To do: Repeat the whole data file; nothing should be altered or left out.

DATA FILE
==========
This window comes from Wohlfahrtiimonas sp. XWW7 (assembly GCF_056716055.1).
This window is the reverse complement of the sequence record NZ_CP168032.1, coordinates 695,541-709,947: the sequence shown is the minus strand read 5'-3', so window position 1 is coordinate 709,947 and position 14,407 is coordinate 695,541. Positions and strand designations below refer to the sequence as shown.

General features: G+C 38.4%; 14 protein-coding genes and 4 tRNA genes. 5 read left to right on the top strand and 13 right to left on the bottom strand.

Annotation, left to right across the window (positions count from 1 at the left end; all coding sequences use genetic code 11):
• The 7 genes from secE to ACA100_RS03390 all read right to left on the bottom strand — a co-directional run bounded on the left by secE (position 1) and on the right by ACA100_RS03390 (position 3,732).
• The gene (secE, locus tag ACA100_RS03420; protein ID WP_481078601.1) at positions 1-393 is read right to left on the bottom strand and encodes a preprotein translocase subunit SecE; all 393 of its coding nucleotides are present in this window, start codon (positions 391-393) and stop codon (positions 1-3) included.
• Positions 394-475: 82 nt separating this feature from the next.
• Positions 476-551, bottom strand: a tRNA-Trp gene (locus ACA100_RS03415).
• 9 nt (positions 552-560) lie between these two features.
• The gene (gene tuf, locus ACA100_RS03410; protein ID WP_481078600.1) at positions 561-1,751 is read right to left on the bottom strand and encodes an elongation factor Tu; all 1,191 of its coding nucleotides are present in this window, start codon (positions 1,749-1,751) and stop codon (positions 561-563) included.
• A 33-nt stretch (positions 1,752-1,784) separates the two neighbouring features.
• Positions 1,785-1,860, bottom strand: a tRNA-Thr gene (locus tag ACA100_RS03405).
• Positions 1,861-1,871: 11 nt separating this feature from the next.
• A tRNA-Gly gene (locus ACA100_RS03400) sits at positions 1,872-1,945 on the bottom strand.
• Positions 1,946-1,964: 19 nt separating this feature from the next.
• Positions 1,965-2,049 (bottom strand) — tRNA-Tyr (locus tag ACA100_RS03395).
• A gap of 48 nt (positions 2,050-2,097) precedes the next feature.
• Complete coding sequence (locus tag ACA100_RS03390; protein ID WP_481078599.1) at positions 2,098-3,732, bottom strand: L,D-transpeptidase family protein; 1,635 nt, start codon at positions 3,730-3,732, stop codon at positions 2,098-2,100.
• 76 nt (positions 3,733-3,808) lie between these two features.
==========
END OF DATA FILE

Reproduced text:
This window comes from Wohlfahrtiimonas sp. XWW7 (assembly GCF_056716055.1).
This window is the reverse complement of the sequence record NZ_CP168032.1, coordinates 695,541-709,947: the sequence shown is the minus strand read 5'-3', so window position 1 is coordinate 709,947 and position 14,407 is coordinate 695,541. Positions and strand designations below refer to the sequence as shown.

General features: G+C 38.4%; 14 protein-coding genes and 4 tRNA genes. 5 read left to right on the top strand and 13 right to left on the bottom strand.

Annotation, left to right across the window (positions count from 1 at the left end; all coding sequences use genetic code 11):
• The 7 genes from secE to ACA100_RS03390 all read right to left on the bottom strand — a co-directional run bounded on the left by secE (position 1) and on the right by ACA100_RS03390 (position 3,732).
• The gene (secE, locus tag ACA100_RS03420; protein ID WP_481078601.1) at positions 1-393 is read right to left on the bottom strand and encodes a preprotein translocase subunit SecE; all 393 of its coding nucleotides are present in this window, start codon (positions 391-393) and stop codon (positions 1-3) included.
• Positions 394-475: 82 nt separating this feature from the next.
• Positions 476-551, bottom strand: a tRNA-Trp gene (locus ACA100_RS03415).
• 9 nt (positions 552-560) lie between these two features.
• The gene (gene tuf, locus ACA100_RS03410; protein ID WP_481078600.1) at positions 561-1,751 is read right to left on the bottom strand and encodes an elongation factor Tu; all 1,191 of its coding nucleotides are present in this window, start codon (positions 1,749-1,751) and stop codon (positions 561-563) included.
• A 33-nt stretch (positions 1,752-1,784) separates the two neighbouring features.
• Positions 1,785-1,860, bottom strand: a tRNA-Thr gene (locus tag ACA100_RS03405).
• Positions 1,861-1,871: 11 nt separating this feature from the next.
• A tRNA-Gly gene (locus ACA100_RS03400) sits at positions 1,872-1,945 on the bottom strand.
• Positions 1,946-1,964: 19 nt separating this feature from the next.
• Positions 1,965-2,049 (bottom strand) — tRNA-Tyr (locus tag ACA100_RS03395).
• A gap of 48 nt (positions 2,050-2,097) precedes the next feature.
• Complete coding sequence (locus tag ACA100_RS03390; protein ID WP_481078599.1) at positions 2,098-3,732, bottom strand: L,D-transpeptidase family protein; 1,635 nt, start codon at positions 3,730-3,732, stop codon at positions 2,098-2,100.
• 76 nt (positions 3,733-3,808) lie between these two features.